Med in Africa | Yvonne Mburu interview on TV5

Yvonne Mburu, CEO Med in Africa, participates to the Young Leaders Africa France program and was interviewed on 30th June 2017 by Dominique Laresche, TV5 World Africa.  The video is in French language with English captions. Excerpts: Med in Africa is a platform to connect African scientists and health professionals in Africa and in Diaspora. The idea came up after two observations:- a data analysis from the U.S. bureau of statistics revealing that among migrant groups in the U.S. (such as African, Chinese, Indian or European), the group of migrant that demonstrated most success in education is migrants from Africa.- the discovery that there are more medical doctors from Malawi in Manchester in the United Kingdom than doctors in Malawi; more Ghanaian doctors in New-York than there are in Ghana. This 'brain drain' is an enormous loss for Africa and it has grave consequences, as those human resources are lack in Africa. Because of the weakness of infrastructure and transportation networks in Africa, scientists are excluded from the global community. So thanks to the platform Med in Africa, the diasporas can can be connected online : the programs are digital and break geographic boundaries so there is no need for participants to be physically in one place. This is what makes digital networks and technology the fourth industrial revolution, enabling people to work together and to collaborate between remote locations. It opens also opportunities for the diaspora as well as for friends of Africa to 'give back', to help, to connect with African scientists. They can promote scientific collaborations and work together for Africa's future. The main challenge for scientists living in Africa is a cruel lack of visibility. We consider that today, Africa contributes to ~2% of the World's production in science. We all know how important it is for scientists to be published in journals, to be recognized by peers. Research quality is evaluated through publications and citations and we also know there are cultural biases in citations. For example, the French cite the French more, the Americans cite the Americans more etc. so if the Africans don't cite Africans then African research cannot be valued properly. Med in Africa will help : the idea is to create a global network of researchers doctors, professionals working in health, medicine to work together, to join the network, to participate to exchange programs. Together, we can all contribute to Africa's future. Africa France YoungLeaders is a program to promote African and French entrepreneurs. It is an initiative of Africa France Foundation with support from French Development Bank AFD. It's an opportunity for a young entrepreneur to meet with other startups. Essentially, it is a leadership program to promote an ambitious and visionary leadership. It also creates a space to talk about health and science, to generate traction, to engage more people to join Med in Africa. Thank you.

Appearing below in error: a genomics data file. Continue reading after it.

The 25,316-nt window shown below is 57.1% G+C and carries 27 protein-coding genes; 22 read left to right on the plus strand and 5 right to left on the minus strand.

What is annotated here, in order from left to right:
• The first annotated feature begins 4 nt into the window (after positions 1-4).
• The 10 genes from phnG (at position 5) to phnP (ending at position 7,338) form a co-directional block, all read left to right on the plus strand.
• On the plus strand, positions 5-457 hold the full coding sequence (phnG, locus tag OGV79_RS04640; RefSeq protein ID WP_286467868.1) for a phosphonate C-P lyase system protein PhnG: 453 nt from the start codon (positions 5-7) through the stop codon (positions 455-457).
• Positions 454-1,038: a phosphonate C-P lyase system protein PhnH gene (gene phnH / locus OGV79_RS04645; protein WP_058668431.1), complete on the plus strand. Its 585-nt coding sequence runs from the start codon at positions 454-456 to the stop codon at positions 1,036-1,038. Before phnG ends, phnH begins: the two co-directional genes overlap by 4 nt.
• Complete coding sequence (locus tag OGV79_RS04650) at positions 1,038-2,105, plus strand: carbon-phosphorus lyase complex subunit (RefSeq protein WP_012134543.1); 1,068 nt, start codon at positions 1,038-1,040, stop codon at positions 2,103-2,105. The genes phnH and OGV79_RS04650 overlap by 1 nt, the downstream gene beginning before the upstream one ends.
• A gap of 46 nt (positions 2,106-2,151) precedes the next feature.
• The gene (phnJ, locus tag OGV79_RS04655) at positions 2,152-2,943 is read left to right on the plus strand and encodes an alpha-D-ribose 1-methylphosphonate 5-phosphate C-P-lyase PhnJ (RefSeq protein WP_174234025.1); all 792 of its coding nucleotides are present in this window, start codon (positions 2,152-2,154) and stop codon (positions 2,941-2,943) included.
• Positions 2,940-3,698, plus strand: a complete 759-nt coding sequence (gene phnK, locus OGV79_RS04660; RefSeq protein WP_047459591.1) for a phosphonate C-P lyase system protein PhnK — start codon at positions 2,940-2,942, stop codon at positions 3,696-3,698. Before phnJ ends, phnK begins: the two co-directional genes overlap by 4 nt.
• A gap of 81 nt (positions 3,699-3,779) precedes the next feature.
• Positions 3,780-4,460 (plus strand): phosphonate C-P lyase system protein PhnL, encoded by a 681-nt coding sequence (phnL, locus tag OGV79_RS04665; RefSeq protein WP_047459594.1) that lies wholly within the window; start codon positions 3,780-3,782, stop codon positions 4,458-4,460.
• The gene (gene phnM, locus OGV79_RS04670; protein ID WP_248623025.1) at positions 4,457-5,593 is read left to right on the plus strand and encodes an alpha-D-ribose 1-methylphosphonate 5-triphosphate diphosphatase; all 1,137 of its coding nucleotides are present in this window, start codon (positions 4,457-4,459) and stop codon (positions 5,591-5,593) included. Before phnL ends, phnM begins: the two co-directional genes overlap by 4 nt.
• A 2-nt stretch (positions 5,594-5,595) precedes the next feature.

Med In Africa joins the discussion with The Economist on tackling the healthcare skills shortage

Nairobi 1 February 2017 Innovating Economies: Driving economic and health-care innovation for tomorrow’s Africa The Economist’s summit brought together governments, entrepreneurs, technologists, investors and media, to discuss innovation in technology, financing resources and building sustainable health systems. Med In Africa CEO Yvonne Mburu was invited to a panel discussion on the role of Africa’s overseas diaspora in tackling the skills shortage in health. She stressed the importance of understanding the extent of the brain drain problem and finding creative solutions that leverage the diaspora’s skills, match the diaspora with their colleagues in Africa, and engage both groups as partners in solving Africa’s healthcare challenges. “To succeed in harnessing all of Africa’s human resources – in and out of the continent – our strategy must reflect the global realities of the 21st century.” Yvonne discussed Med In Africa’s undertaking actively mapping the skills of Africans in the diaspora, creating professional networks between specialists working in similar fields, promoting capacity building, and engaging African professionals through innovative platforms that allow them – no matter their location – to be part of a global knowledge community. In this age of technology, a specialist in Nairobi ought to be just as connected to a similar specialist in Johannesburg, Lagos, London, Boston or Sydney, as they are to their local colleagues. Making this a reality is Med In Africa’s mission.